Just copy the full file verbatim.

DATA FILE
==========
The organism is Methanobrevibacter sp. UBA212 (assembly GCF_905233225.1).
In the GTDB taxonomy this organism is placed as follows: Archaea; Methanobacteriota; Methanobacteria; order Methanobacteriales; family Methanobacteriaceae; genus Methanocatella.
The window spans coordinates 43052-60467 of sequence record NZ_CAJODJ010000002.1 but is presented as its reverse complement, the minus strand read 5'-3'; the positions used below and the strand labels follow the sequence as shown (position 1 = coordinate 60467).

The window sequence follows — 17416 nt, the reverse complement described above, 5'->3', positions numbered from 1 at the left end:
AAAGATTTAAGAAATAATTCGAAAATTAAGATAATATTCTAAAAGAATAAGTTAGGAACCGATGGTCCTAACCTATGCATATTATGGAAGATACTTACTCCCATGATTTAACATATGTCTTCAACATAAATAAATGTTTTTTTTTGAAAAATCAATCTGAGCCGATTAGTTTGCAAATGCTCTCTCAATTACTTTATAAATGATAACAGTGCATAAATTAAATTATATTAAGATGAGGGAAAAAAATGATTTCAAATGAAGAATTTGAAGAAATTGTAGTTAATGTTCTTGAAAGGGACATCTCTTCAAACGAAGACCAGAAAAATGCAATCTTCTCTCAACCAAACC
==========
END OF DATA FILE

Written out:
The organism is Methanobrevibacter sp. UBA212 (assembly GCF_905233225.1).
In the GTDB taxonomy this organism is placed as follows: Archaea; Methanobacteriota; Methanobacteria; order Methanobacteriales; family Methanobacteriaceae; genus Methanocatella.
The window spans coordinates 43052-60467 of sequence record NZ_CAJODJ010000002.1 but is presented as its reverse complement, the minus strand read 5'-3'; the positions used below and the strand labels follow the sequence as shown (position 1 = coordinate 60467).

The window sequence follows — 17416 nt, the reverse complement described above, 5'->3', positions numbered from 1 at the left end:
AAAGATTTAAGAAATAATTCGAAAATTAAGATAATATTCTAAAAGAATAAGTTAGGAACCGATGGTCCTAACCTATGCATATTATGGAAGATACTTACTCCCATGATTTAACATATGTCTTCAACATAAATAAATGTTTTTTTTTGAAAAATCAATCTGAGCCGATTAGTTTGCAAATGCTCTCTCAATTACTTTATAAATGATAACAGTGCATAAATTAAATTATATTAAGATGAGGGAAAAAAATGATTTCAAATGAAGAATTTGAAGAAATTGTAGTTAATGTTCTTGAAAGGGACATCTCTTCAAACGAAGACCAGAAAAATGCAATCTTCTCTCAACCAAACC